Charles, the 2nd Earl Grey



The second earl was born in 1764, was elected county Member of Parliament for the whole of Northumberland when he was but twenty-two years of age, representing the Whig party dominated by Charles James Fox. A devout reformist, he presented Bills for parliamentary reform in 1793 and 1797, with the intention of demolishing the so-called ‘rotten’ boroughs: both bills were defeated.

   He took office as Foreign Secretary in the ‘Ministry of All the Talents’ in 1806 at forty-two, after the death of Fox, but still managed to see through parliament Fox’s favourite bill – for the abolition of the slave trade. The way was not rosy for Grey as when his Ministry collapsed, he faced twenty-three years in opposition. He was leader of the Whigs in 1821. Though it may seem illogical, Grey is said to have ‘disliked politics’, describing it as ‘a theatre for base passions, little jealousies and sordid interests’, which proves that nothing changes with the passage of time. When his father died he went to the House of Lords as the second Earl but was no happier there than he had been in the Commons. Actually, he spent only a little time in the Lords, preferring country pursuits and family life in his beloved Northumberland, perhaps especially the family life as he and his wife produced fifteen children. Sadly for him, he was called back into politics at the age of sixty-six, this time as Prime Minister, as a result of a split in the Tories (they were divided over Catholic emancipation). It would not be true to say that he became PM as a result of his own efforts, as they had always been mild and difficult to perceive.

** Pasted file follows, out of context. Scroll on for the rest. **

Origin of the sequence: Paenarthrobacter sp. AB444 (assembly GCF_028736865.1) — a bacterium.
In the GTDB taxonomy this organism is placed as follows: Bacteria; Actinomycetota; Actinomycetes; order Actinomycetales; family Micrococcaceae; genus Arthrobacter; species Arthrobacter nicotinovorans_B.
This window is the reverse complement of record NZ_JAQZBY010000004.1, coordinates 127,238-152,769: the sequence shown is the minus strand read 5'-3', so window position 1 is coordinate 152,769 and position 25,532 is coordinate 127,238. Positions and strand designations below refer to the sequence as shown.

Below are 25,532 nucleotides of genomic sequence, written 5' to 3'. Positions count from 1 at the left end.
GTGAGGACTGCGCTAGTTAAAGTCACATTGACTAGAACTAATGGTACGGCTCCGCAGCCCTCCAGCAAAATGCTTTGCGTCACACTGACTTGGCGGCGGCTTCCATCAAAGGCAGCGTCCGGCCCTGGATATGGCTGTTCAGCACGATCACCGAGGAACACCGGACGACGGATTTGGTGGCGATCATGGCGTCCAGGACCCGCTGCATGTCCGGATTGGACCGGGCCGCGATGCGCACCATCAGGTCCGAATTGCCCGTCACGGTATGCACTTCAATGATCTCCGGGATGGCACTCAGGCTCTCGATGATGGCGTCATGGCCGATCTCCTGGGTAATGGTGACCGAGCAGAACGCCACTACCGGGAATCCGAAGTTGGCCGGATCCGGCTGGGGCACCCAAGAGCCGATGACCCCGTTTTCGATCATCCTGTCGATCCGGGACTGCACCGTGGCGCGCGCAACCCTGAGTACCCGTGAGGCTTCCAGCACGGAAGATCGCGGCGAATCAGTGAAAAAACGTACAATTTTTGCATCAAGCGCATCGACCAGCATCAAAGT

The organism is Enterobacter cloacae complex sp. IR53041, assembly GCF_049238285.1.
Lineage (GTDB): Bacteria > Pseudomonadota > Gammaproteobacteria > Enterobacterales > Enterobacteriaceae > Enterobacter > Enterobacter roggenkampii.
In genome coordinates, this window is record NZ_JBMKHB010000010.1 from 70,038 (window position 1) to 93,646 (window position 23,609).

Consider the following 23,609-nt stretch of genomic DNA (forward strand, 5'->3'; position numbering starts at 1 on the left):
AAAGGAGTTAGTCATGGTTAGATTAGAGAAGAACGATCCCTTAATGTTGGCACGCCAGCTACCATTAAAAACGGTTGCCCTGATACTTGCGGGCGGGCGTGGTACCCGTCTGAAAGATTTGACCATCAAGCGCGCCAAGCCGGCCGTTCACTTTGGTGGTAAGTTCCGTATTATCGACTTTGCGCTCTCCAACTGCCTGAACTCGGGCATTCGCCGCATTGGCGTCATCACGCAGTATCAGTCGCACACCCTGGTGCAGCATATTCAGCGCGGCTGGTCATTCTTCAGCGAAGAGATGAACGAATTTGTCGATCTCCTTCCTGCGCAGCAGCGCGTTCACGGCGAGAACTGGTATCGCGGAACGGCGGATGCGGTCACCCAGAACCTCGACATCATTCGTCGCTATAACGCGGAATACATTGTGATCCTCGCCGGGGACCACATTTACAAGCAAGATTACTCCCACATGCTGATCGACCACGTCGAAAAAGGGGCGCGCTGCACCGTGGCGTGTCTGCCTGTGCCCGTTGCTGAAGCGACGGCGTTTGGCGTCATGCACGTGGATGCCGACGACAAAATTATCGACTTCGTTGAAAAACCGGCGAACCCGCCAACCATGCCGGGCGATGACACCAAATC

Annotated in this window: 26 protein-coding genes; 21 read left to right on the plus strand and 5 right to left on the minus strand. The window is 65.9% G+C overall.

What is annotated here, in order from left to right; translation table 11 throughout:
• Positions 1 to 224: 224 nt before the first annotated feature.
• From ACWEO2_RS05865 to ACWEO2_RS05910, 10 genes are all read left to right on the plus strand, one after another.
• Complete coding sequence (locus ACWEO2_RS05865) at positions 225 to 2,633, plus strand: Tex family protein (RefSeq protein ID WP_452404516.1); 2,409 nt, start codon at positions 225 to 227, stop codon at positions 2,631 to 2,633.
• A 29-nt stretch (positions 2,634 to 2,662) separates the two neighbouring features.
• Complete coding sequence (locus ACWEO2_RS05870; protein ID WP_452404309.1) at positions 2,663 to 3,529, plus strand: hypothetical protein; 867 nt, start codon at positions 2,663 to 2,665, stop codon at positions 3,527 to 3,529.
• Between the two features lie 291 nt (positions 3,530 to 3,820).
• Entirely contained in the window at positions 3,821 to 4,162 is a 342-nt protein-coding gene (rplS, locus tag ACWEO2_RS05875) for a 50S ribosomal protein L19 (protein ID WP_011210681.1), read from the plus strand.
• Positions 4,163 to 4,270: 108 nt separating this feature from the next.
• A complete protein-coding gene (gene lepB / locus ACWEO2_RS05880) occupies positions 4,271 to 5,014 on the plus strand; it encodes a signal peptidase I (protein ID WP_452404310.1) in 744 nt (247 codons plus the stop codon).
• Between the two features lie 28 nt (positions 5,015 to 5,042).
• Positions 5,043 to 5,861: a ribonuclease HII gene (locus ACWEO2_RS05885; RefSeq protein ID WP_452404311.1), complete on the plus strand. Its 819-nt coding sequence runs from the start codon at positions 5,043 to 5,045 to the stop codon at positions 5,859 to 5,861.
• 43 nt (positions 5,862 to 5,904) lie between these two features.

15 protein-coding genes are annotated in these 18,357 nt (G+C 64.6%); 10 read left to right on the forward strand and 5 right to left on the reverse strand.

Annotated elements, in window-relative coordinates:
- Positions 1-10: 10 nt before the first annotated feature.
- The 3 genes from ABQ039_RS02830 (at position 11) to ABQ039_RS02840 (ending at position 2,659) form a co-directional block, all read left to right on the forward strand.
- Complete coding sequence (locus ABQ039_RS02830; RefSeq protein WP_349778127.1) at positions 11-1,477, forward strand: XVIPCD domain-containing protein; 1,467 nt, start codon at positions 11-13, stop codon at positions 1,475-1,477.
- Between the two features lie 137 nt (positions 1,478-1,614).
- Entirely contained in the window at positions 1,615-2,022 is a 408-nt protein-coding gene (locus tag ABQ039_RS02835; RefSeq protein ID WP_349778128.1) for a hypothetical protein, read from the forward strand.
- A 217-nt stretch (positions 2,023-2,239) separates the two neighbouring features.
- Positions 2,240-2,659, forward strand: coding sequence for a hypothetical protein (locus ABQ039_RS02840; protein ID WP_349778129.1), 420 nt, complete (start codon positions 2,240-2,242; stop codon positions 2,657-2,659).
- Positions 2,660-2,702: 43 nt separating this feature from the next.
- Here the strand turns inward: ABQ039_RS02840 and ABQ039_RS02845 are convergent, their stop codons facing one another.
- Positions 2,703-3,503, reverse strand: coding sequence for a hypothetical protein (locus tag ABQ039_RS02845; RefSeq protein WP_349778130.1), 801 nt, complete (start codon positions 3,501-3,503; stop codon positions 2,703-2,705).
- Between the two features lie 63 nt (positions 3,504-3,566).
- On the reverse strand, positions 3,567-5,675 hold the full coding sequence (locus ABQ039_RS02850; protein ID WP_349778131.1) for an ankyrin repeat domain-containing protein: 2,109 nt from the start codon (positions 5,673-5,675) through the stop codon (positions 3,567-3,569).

Notwithstanding, he pledged his government to reform, reform and more reform, and indeed was responsible for the Reform Act of 1832, though it was a conservative reform by which Grey hoped to make more radical measures unnecessary. He said, ‘the principle of my reform is to prevent the necessity for revolution. There is no one more dedicated (than I am) against annual parliaments,universal suffrage and the secret ballot.’ As was deemed correct in a lord and a landowner he wished above all to protect government of the people by men of property, which would have put him in bad odour had he been more European than English.

   Slavery itself was abolished throughout the Empire in 1833, and a Factory Act in the same year limited but did not abandon child labour in textile mills. The East India Company’s trading monopoly was ended by a Government of India Act, and the Bank Charter Act reduced the Bank of England’s notes to the size of the gold reserve. Appeals from the colonies were dealt with by a Judicial Committee of the Privy Council, and a Poor Law Amendment Act got through the Commons but passed no further, blocked by the Lords. In fact their Lordships only passed it after Grey’s resignation. All this sounds like a Good Thing but Grey took little part in it apart from lending his name. He kept expressing his deep desire to retire. Nor were contemporaries much impressed by poor Lord Grey; Hobhouse said in 1836, ‘I am surprised how, by mere fluency in speech and arrogance of manner, this really inferior man has contrived to connect his name imperishably with the most splendid triumphs of British legislation.’

He also managed to connect his name imperishably with a classic blend of tea – Earl Grey – whose exquisite recipe was presented to him on his return from China by an envoy.

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